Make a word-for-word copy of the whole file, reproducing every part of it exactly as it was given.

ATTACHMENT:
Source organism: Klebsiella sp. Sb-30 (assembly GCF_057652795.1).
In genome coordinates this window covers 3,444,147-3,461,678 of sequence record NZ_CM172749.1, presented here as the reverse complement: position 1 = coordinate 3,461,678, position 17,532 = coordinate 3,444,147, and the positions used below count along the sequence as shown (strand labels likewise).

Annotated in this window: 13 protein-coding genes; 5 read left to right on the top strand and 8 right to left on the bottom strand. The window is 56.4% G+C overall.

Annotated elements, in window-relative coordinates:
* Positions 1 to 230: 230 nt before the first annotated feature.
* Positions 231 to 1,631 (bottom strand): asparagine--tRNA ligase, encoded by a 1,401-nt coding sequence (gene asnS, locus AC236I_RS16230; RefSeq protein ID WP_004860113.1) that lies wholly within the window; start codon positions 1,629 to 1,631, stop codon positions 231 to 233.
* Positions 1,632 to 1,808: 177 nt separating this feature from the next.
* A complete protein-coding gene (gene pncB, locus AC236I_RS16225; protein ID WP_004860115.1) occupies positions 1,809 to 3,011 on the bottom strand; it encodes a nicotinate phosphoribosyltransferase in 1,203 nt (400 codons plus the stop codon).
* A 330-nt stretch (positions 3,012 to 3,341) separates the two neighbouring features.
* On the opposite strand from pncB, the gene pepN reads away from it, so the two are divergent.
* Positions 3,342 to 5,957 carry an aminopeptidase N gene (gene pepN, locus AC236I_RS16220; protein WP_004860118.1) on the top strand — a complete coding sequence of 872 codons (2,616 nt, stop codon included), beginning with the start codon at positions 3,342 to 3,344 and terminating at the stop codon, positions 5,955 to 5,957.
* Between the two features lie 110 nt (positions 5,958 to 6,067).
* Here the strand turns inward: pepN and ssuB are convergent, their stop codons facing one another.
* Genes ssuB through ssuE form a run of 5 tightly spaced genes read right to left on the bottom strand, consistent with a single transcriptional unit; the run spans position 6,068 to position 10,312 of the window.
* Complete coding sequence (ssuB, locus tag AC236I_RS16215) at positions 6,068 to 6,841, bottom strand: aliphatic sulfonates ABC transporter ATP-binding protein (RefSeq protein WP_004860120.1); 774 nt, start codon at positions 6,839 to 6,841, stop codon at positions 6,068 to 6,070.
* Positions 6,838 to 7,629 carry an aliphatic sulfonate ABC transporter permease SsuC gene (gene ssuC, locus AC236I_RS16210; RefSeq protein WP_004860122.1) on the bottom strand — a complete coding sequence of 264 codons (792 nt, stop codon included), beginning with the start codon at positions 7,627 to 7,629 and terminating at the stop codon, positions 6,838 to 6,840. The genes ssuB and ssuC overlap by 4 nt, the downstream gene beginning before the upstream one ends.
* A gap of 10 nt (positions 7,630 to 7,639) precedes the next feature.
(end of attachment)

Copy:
Source organism: Klebsiella sp. Sb-30 (assembly GCF_057652795.1).
In genome coordinates this window covers 3,444,147-3,461,678 of sequence record NZ_CM172749.1, presented here as the reverse complement: position 1 = coordinate 3,461,678, position 17,532 = coordinate 3,444,147, and the positions used below count along the sequence as shown (strand labels likewise).

Annotated in this window: 13 protein-coding genes; 5 read left to right on the top strand and 8 right to left on the bottom strand. The window is 56.4% G+C overall.

Annotated elements, in window-relative coordinates:
* Positions 1 to 230: 230 nt before the first annotated feature.
* Positions 231 to 1,631 (bottom strand): asparagine--tRNA ligase, encoded by a 1,401-nt coding sequence (gene asnS, locus AC236I_RS16230; RefSeq protein ID WP_004860113.1) that lies wholly within the window; start codon positions 1,629 to 1,631, stop codon positions 231 to 233.
* Positions 1,632 to 1,808: 177 nt separating this feature from the next.
* A complete protein-coding gene (gene pncB, locus AC236I_RS16225; protein ID WP_004860115.1) occupies positions 1,809 to 3,011 on the bottom strand; it encodes a nicotinate phosphoribosyltransferase in 1,203 nt (400 codons plus the stop codon).
* A 330-nt stretch (positions 3,012 to 3,341) separates the two neighbouring features.
* On the opposite strand from pncB, the gene pepN reads away from it, so the two are divergent.
* Positions 3,342 to 5,957 carry an aminopeptidase N gene (gene pepN, locus AC236I_RS16220; protein WP_004860118.1) on the top strand — a complete coding sequence of 872 codons (2,616 nt, stop codon included), beginning with the start codon at positions 3,342 to 3,344 and terminating at the stop codon, positions 5,955 to 5,957.
* Between the two features lie 110 nt (positions 5,958 to 6,067).
* Here the strand turns inward: pepN and ssuB are convergent, their stop codons facing one another.
* Genes ssuB through ssuE form a run of 5 tightly spaced genes read right to left on the bottom strand, consistent with a single transcriptional unit; the run spans position 6,068 to position 10,312 of the window.
* Complete coding sequence (ssuB, locus tag AC236I_RS16215) at positions 6,068 to 6,841, bottom strand: aliphatic sulfonates ABC transporter ATP-binding protein (RefSeq protein WP_004860120.1); 774 nt, start codon at positions 6,839 to 6,841, stop codon at positions 6,068 to 6,070.
* Positions 6,838 to 7,629 carry an aliphatic sulfonate ABC transporter permease SsuC gene (gene ssuC, locus AC236I_RS16210; RefSeq protein WP_004860122.1) on the bottom strand — a complete coding sequence of 264 codons (792 nt, stop codon included), beginning with the start codon at positions 7,627 to 7,629 and terminating at the stop codon, positions 6,838 to 6,840. The genes ssuB and ssuC overlap by 4 nt, the downstream gene beginning before the upstream one ends.
* A gap of 10 nt (positions 7,630 to 7,639) precedes the next feature.